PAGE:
The best way to put a worm on a hook

Written by jane ellis
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The best way to put a worm on a hook
Red worms make good bait for bluegill or crappie, which are fish that are relatively easy to catch for beginners. (worm image by Ksenija Djurica from

Worms are the bait of choice for teaching beginners how to fish. Unlike lures, which often take some knowledge to use, worms will attract fish on their own with their wiggling action and scent. Unfortunately, worms that are put on a hook too loosely are easily stolen by savvy fish, while a worm that is put on the hook too tightly may not have enough wiggle to attract fish.

Skill level:

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Things you need

  • Red worms or night crawlers
  • Fishing rod and reel

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  1. 1

    Rub dirt on your hand to try and minimise the human scent you leave on the worm as you hook it.

  2. 2

    Spear the worm at one end and push it up the hook. Leaving a little loop dangling, spear the worm again and push the worm up again. Continue to spear, hook and push the worm up the hook until you have hooked the entire worm. It is important that the loops left to dangle is enough to provide wiggle action to attract fish, but not enough for an opportunistic fish to grab and yank the entire worm off the hook. This is the best way to hook a red earthworm.

  3. 3

    Cut the worm. If you are using night crawlers or other large worms, you may want to cut the worm into pieces so that you can fit it better on your hook.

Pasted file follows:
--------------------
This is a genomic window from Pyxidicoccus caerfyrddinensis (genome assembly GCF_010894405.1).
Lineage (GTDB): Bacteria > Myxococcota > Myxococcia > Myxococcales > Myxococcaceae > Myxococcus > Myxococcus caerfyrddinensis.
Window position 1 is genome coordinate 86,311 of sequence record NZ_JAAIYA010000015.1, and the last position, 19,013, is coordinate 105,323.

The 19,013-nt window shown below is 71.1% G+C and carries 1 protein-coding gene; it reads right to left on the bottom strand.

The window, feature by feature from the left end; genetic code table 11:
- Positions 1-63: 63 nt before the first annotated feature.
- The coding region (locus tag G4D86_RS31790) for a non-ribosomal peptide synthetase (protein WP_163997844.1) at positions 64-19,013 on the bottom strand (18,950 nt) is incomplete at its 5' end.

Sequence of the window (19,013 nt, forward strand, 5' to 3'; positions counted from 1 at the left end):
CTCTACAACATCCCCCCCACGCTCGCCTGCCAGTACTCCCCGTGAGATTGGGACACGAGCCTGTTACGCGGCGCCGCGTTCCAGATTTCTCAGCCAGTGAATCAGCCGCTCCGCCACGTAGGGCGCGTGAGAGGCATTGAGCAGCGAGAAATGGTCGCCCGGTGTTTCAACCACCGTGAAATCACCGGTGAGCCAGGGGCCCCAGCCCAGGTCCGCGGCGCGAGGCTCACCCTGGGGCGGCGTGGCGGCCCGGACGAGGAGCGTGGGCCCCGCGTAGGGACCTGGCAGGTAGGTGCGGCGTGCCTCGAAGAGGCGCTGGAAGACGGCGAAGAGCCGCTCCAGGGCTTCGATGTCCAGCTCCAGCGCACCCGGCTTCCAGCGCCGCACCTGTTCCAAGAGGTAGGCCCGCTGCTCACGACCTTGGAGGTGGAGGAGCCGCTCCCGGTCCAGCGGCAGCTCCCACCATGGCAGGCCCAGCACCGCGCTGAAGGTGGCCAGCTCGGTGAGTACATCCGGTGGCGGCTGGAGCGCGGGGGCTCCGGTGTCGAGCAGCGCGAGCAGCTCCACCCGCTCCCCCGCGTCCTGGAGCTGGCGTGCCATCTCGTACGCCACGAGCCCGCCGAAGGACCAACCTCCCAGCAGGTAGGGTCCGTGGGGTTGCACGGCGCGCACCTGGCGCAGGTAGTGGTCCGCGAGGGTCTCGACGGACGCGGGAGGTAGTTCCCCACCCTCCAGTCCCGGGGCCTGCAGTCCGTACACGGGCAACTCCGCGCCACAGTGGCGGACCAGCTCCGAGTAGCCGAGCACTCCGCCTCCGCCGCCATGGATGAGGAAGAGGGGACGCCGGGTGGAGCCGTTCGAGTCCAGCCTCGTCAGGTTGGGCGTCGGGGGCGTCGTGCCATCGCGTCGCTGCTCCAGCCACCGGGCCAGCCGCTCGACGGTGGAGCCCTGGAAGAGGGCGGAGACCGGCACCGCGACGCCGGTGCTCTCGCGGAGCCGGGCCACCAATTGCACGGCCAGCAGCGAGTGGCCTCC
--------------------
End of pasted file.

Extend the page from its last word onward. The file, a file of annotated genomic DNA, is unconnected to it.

4. 4

    Slip a piece of worm onto the hook like you are putting a sock on a foot. This is the best method to hook pieces of large worms.

  5. 5

    Hook the worm on one of its ends and then wind the worm around the hook, and then hook the loose end. This is an alternate method to Step 2 and is the best method for people who don't like to pierce the worm many times. Occasionally, the worm will wiggle parts of itself loose with this method and make it easier for a fish to snatch.

  6. 6

    Hook several smaller worms onto the hook. This is the best method for small manure worms, as one of these little worms may not be big enough to hide your hook from view. Wary fish won't strike if they can easily see the hook.

  7. 7

    Refrigerate the worms in their dirt container before using if you are squeamish. Some worms will thrash wildly when hooked. If they are refrigerated, they won't react as much when hooked. As soon as they hit the water, however, they will usually awaken and wriggle enough to attract fish.

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